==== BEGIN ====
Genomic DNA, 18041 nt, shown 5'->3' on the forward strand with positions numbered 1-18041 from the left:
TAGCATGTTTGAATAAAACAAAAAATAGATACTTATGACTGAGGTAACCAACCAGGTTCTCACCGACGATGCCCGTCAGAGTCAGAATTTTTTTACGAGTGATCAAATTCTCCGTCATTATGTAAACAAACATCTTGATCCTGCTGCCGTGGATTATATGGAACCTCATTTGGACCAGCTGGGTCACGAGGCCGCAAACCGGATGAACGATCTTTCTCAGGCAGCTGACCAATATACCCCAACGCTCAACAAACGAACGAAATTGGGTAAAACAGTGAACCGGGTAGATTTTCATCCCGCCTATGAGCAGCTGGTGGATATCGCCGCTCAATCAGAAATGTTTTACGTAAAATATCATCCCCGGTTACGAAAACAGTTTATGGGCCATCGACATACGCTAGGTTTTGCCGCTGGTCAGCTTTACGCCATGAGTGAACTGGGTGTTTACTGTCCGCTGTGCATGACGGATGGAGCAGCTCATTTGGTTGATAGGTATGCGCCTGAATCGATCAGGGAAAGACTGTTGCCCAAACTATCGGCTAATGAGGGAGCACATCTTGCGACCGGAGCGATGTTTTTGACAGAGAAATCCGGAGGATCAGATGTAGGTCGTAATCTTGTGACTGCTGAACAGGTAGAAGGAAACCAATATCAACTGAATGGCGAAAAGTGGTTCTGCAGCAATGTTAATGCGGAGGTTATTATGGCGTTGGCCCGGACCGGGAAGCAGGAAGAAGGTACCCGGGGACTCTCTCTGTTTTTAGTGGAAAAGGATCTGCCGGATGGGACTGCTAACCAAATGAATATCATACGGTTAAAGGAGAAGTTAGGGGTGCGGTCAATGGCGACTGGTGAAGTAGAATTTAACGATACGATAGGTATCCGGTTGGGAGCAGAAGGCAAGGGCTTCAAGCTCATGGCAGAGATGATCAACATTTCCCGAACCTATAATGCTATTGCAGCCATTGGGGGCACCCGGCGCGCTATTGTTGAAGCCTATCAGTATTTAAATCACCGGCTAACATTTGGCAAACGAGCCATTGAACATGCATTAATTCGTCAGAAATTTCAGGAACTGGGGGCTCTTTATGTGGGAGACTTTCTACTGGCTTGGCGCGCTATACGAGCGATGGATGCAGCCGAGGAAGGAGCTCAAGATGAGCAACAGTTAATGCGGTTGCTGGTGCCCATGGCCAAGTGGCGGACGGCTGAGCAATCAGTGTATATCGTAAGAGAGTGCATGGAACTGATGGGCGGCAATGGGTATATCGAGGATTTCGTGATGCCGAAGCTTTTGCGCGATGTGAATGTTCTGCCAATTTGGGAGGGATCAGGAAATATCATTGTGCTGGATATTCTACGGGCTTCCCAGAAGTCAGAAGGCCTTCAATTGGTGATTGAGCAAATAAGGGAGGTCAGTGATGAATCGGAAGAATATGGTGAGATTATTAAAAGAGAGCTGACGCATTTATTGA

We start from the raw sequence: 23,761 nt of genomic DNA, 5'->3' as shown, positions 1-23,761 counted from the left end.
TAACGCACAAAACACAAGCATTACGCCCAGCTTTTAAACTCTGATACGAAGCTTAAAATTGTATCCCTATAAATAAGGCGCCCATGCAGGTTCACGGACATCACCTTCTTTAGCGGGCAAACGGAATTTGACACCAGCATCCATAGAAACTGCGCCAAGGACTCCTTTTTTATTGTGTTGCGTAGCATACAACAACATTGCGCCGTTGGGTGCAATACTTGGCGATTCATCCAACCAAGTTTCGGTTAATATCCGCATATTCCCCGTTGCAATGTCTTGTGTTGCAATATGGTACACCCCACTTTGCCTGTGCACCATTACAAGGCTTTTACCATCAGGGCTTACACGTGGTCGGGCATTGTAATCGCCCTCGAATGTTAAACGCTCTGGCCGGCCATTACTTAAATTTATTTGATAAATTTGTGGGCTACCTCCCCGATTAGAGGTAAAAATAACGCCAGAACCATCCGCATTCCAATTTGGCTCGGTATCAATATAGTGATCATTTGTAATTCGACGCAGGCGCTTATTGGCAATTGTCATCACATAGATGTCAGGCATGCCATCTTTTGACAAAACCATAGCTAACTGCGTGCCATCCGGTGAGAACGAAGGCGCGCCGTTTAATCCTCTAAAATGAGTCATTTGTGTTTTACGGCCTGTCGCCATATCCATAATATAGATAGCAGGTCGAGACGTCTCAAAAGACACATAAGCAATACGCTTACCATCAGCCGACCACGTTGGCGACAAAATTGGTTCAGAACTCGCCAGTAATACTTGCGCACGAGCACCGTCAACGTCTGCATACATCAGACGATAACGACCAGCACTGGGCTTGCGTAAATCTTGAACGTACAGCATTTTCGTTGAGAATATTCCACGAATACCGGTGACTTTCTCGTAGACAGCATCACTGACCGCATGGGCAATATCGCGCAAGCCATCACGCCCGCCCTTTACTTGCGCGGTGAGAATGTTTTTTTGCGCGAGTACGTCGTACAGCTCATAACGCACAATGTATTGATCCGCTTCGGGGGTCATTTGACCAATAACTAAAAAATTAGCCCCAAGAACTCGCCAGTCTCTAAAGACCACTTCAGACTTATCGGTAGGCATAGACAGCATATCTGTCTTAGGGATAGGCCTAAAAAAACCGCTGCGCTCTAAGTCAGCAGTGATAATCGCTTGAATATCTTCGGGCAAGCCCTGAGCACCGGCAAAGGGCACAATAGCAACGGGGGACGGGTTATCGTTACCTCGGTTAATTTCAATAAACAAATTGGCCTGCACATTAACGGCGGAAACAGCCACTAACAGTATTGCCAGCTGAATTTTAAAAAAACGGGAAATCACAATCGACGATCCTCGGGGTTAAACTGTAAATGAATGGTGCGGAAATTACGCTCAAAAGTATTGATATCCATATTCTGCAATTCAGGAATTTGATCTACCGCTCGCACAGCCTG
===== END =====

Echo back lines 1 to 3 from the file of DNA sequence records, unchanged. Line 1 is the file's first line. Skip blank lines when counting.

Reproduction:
Genomic DNA, 18041 nt, shown 5'->3' on the forward strand with positions numbered 1-18041 from the left:
TAGCATGTTTGAATAAAACAAAAAATAGATACTTATGACTGAGGTAACCAACCAGGTTCTCACCGACGATGCCCGTCAGAGTCAGAATTTTTTTACGAGTGATCAAATTCTCCGTCATTATGTAAACAAACATCTTGATCCTGCTGCCGTGGATTATATGGAACCTCATTTGGACCAGCTGGGTCACGAGGCCGCAAACCGGATGAACGATCTTTCTCAGGCAGCTGACCAATATACCCCAACGCTCAACAAACGAACGAAATTGGGTAAAACAGTGAACCGGGTAGATTTTCATCCCGCCTATGAGCAGCTGGTGGATATCGCCGCTCAATCAGAAATGTTTTACGTAAAATATCATCCCCGGTTACGAAAACAGTTTATGGGCCATCGACATACGCTAGGTTTTGCCGCTGGTCAGCTTTACGCCATGAGTGAACTGGGTGTTTACTGTCCGCTGTGCATGACGGATGGAGCAGCTCATTTGGTTGATAGGTATGCGCCTGAATCGATCAGGGAAAGACTGTTGCCCAAACTATCGGCTAATGAGGGAGCACATCTTGCGACCGGAGCGATGTTTTTGACAGAGAAATCCGGAGGATCAGATGTAGGTCGTAATCTTGTGACTGCTGAACAGGTAGAAGGAAACCAATATCAACTGAATGGCGAAAAGTGGTTCTGCAGCAATGTTAATGCGGAGGTTATTATGGCGTTGGCCCGGACCGGGAAGCAGGAAGAAGGTACCCGGGGACTCTCTCTGTTTTTAGTGGAAAAGGATCTGCCGGATGGGACTGCTAACCAAATGAATATCATACGGTTAAAGGAGAAGTTAGGGGTGCGGTCAATGGCGACTGGTGAAGTAGAATTTAACGATACGATAGGTATCCGGTTGGGAGCAGAAGGCAAGGGCTTCAAGCTCATGGCAGAGATGATCAACATTTCCCGAACCTATAATGCTATTGCAGCCATTGGGGGCACCCGGCGCGCTATTGTTGAAGCCTATCAGTATTTAAATCACCGGCTAACATTTGGCAAACGAGCCATTGAACATGCATTAATTCGTCAGAAATTTCAGGAACTGGGGGCTCTTTATGTGGGAGACTTTCTACTGGCTTGGCGCGCTATACGAGCGATGGATGCAGCCGAGGAAGGAGCTCAAGATGAGCAACAGTTAATGCGGTTGCTGGTGCCCATGGCCAAGTGGCGGACGGCTGAGCAATCAGTGTATATCGTAAGAGAGTGCATGGAACTGATGGGCGGCAATGGGTATATCGAGGATTTCGTGATGCCGAAGCTTTTGCGCGATGTGAATGTTCTGCCAATTTGGGAGGGATCAGGAAATATCATTGTGCTGGATATTCTACGGGCTTCCCAGAAGTCAGAAGGCCTTCAATTGGTGATTGAGCAAATAAGGGAGGTCAGTGATGAATCGGAAGAATATGGTGAGATTATTAAAAGAGAGCTGACGCATTTATTGA

We start from the raw sequence: 23,761 nt of genomic DNA, 5'->3' as shown, positions 1-23,761 counted from the left end.